Lasker Award to Joan A. Steitz honors decades of achievements
Award recognizes RNA discoveries and advocacy for women who work in science
Robert A. Lisak
Joan A. Steitz, PhD, has received the 2018 Lasker~Koshland Special Achievement Award in Medical Science, one of the highest forms of recognition that a scientist can receive. Steitz is Sterling Professor of Molecular Biophysics and Biochemistry, and a Howard Hughes Medical Institute investigator. In announcing the award, the Albert and Mary Lasker Foundation cited Steitz’s pioneering role in expanding the understanding of RNA biology and her lifelong advocacy for inclusion of women in the sciences.
Working as a postdoctoral researcher with such renowned scientists as Francis Crick, PhD, and Sydney Brenner, PhD, at the University of Cambridge, Steitz showed how bacterial RNA binds to ribosomes and triggers the cells’ protein-making machinery. Her lab at Yale discovered in the 1980s that small nuclear ribonucleoproteins (snRNPs) play a central role in splicing, a key step in the expression of genes.
The finding helped explain the complexity of gene-based function in humans, “making the most of every gene,” as she has described it. Her work also helped fuel an explosion of knowledge about the key roles played by small non-coding RNAs in a host of biological functions and disease.
“She has generated a cascade of discoveries that have illuminated wide ranging and unanticipated functions for RNA molecules within our cells,” said Robert J. Alpern, MD, dean and Ensign Professor of Medicine, at a Sept. 13 reception in Steitz’s honor.
“Joan is miraculous in the way she comes up with new scientific concepts and principles that generate excitement in the field and scientists around the world,” added Karla M. Neugebauer, PhD, professor of molecular biophysics and biochemistry, and of cell biology. “Joan clearly views biology as a beautiful wilderness to explore.”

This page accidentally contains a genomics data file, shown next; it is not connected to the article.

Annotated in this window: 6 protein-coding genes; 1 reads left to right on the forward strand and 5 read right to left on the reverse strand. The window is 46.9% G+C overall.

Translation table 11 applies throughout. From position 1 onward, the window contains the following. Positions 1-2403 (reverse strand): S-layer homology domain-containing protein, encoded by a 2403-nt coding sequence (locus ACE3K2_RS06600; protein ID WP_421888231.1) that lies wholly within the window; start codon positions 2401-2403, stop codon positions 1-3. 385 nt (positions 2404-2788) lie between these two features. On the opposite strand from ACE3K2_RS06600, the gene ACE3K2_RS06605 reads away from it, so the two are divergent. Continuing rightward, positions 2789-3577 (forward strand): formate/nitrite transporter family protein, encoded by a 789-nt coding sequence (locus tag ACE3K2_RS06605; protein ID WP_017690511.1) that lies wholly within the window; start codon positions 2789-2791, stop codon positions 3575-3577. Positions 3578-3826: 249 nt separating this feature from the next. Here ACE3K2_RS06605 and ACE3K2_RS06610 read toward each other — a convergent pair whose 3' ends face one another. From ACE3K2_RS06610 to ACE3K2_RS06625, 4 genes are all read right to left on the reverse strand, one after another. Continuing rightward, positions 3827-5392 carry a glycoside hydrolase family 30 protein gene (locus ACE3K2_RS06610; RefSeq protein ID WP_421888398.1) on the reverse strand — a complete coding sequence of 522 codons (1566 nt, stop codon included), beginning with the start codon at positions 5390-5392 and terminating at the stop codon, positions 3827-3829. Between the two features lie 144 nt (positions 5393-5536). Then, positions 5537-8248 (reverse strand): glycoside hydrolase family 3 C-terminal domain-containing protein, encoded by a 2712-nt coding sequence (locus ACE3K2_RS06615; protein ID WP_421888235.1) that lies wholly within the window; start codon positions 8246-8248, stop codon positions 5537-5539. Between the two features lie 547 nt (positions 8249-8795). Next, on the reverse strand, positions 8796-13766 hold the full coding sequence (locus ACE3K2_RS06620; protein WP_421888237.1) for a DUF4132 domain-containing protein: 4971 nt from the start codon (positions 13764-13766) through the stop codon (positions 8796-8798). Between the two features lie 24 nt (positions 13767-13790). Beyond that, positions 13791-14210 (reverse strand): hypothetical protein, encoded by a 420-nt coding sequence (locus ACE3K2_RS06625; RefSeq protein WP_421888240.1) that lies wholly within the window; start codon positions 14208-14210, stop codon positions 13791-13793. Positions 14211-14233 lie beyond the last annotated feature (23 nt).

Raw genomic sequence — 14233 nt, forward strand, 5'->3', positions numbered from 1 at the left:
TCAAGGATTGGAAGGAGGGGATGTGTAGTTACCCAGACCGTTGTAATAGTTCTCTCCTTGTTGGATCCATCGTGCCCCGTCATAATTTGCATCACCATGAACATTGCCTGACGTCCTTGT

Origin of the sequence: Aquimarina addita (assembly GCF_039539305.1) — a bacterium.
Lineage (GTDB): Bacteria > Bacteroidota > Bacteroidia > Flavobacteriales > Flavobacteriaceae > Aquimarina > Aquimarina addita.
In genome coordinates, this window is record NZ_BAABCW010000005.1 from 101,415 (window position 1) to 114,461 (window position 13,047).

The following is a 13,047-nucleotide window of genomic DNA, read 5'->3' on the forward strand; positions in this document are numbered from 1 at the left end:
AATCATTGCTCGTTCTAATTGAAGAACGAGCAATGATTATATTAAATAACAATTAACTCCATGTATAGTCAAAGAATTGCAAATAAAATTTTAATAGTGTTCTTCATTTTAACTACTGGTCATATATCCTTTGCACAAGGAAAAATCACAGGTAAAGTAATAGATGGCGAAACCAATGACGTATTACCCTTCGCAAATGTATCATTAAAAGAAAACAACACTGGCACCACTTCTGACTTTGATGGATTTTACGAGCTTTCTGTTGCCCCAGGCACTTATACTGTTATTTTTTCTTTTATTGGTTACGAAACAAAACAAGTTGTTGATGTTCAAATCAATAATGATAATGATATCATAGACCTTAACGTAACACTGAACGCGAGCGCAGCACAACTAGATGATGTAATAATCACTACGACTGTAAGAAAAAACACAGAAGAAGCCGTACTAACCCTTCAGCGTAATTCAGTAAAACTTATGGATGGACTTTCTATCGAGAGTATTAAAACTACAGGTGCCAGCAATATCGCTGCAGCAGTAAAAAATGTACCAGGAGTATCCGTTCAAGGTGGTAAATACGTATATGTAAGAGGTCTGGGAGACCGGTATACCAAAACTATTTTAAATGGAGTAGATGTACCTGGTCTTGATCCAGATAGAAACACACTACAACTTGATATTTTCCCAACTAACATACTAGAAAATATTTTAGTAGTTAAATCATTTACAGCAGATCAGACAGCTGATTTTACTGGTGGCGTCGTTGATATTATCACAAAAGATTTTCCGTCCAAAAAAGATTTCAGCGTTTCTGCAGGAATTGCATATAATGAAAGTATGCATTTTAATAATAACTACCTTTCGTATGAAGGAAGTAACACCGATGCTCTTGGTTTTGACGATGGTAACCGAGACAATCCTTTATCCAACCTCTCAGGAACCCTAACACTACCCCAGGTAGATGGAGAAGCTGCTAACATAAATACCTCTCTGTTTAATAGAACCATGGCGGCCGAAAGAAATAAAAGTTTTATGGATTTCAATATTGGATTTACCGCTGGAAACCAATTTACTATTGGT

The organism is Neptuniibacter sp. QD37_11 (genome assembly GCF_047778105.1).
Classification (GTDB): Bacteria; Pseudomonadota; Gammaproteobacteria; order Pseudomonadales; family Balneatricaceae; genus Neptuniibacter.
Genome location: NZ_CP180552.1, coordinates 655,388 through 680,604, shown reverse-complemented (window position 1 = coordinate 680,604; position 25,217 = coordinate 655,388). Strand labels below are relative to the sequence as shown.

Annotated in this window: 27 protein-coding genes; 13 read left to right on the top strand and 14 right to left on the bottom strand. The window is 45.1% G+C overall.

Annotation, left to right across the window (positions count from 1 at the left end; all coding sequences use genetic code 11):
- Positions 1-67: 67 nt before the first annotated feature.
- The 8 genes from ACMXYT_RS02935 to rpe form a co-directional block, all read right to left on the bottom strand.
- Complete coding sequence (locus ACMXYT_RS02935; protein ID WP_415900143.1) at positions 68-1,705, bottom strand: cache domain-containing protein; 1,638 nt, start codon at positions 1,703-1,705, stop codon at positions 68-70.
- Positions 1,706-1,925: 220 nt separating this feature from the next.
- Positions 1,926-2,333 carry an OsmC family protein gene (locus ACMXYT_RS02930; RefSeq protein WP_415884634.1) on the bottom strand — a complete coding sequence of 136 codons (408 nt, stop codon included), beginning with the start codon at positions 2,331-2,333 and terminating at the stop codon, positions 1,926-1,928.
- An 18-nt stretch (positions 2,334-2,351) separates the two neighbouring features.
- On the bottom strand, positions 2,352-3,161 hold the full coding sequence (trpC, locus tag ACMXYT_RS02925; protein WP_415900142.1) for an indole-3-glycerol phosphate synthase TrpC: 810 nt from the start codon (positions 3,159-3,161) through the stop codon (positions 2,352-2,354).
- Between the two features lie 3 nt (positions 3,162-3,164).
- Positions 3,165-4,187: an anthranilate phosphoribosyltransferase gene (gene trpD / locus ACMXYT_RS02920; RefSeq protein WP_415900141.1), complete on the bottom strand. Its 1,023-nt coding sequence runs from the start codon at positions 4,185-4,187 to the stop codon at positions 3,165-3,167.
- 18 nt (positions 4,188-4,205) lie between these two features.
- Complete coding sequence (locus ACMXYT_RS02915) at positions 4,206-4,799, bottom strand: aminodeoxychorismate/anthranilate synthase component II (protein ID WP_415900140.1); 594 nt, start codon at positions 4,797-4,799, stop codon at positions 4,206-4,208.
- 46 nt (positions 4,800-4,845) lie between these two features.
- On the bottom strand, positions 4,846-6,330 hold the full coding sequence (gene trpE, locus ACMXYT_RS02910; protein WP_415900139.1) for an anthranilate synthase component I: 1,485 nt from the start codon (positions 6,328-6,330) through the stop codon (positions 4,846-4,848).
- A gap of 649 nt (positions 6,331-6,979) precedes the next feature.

Yale President Peter Salovey, PhD ’86, expressed the pride of the entire university. “This is such a wonderful accolade,” he said. “You bring glory, of course to you and your lab and your students from across the decades, but for me anyway, you bring glory to our university and to each of us within it.”
Steitz, in turn, praised the university, whose faculty she joined in 1970. “Good science or great science does not happen in a vacuum. It happens in an environment where one has colleagues, where one has supporters, where one has super trainees in one’s lab. And that’s really what Yale has provided for me for over four decades. And it’s quite remarkable.” So, she added, is Yale’s sense of collegiality. “What’s special about Yale is that people are working together and discovering things together, and not competing with each other or competing with the guy next door. So basically, what I really want to say is it’s because of all of you that I find myself in this very nice situation.”
Steitz has amassed dozens of awards and honors including the National Medal of Science in 1986; election to the National Academy of Sciences in 1983, and the Institute of Medicine (now the National Academy of Medicine) in 2005; fellowships in the National Association for the Advancement of Science in 1981 and the American Academy of Microbiology in 1992; and the American Society for Cell Biology’s highest honor, the E.B. Wilson Medal, in 2005.
Throughout her career, Steitz has advocated for inclusion of more women in the sciences. She co-authored a 2006 report for the National Academy of Sciences outlining barriers to the participation of women in sciences. For a decade she also led the Jane Coffin Childs Fund, which grants postdoctoral fellowships to early career researchers. At Yale, she has mentored young scientists, a number of them women, serving as a role model for their successful careers.
“[Joan] has campaigned for full inclusion of all members of the scientific community,” noted Alpern, “fueled by the conviction that reaching this goal is necessary to ensure a robust and innovative scientific enterprise.”
Johanna Withers, PhD, is one of many women who have done postdoctoral work in the Steitz Lab. “As mentees,” said Withers, “our development is a direct result of the scientific training environment that Joan has created in her lab. And she promotes our career plans, not hers. And she enables each of us to achieve our professional career goals by implementing and mentoring each of us specifically to our own needs. And she values each of us as a scientist and as a person.
“Thank you, Joan,” added Withers, reflecting the spirit of the entire community, “for being such an amazing and inspiring scientist.”